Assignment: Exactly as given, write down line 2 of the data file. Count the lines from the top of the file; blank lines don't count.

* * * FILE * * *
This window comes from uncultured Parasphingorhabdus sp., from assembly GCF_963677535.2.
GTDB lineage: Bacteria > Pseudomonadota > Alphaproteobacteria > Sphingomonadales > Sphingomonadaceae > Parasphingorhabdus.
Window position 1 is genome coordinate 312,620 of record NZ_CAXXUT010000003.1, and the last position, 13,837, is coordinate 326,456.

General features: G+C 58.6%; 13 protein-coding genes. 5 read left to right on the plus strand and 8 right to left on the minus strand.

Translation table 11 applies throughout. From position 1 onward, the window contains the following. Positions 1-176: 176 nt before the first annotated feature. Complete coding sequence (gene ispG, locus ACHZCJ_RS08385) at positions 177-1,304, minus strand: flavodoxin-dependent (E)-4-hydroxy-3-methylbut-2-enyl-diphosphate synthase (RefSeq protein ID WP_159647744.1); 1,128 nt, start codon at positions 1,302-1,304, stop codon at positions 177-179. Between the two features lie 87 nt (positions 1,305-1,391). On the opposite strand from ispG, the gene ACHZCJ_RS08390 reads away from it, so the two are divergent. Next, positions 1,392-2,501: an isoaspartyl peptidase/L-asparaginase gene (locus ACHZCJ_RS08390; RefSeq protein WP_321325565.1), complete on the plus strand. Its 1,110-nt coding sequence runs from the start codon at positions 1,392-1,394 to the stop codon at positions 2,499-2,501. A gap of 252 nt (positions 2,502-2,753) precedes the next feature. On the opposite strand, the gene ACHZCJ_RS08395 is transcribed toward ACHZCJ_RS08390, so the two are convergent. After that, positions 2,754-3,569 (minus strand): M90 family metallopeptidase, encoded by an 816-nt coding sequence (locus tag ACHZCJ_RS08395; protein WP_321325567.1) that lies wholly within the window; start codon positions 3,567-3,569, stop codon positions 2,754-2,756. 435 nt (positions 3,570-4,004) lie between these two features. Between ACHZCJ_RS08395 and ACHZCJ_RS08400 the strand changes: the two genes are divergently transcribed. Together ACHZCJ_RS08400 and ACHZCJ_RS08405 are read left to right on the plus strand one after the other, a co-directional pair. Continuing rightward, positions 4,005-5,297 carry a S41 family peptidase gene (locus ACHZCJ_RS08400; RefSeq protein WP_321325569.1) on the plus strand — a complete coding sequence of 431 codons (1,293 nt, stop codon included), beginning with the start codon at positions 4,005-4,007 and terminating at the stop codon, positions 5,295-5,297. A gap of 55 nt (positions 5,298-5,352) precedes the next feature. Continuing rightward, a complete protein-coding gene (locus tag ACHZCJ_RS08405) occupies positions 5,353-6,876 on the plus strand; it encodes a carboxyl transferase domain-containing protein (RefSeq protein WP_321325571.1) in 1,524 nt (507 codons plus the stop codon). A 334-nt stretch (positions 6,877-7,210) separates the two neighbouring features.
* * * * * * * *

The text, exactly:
GTDB lineage: Bacteria > Pseudomonadota > Alphaproteobacteria > Sphingomonadales > Sphingomonadaceae > Parasphingorhabdus.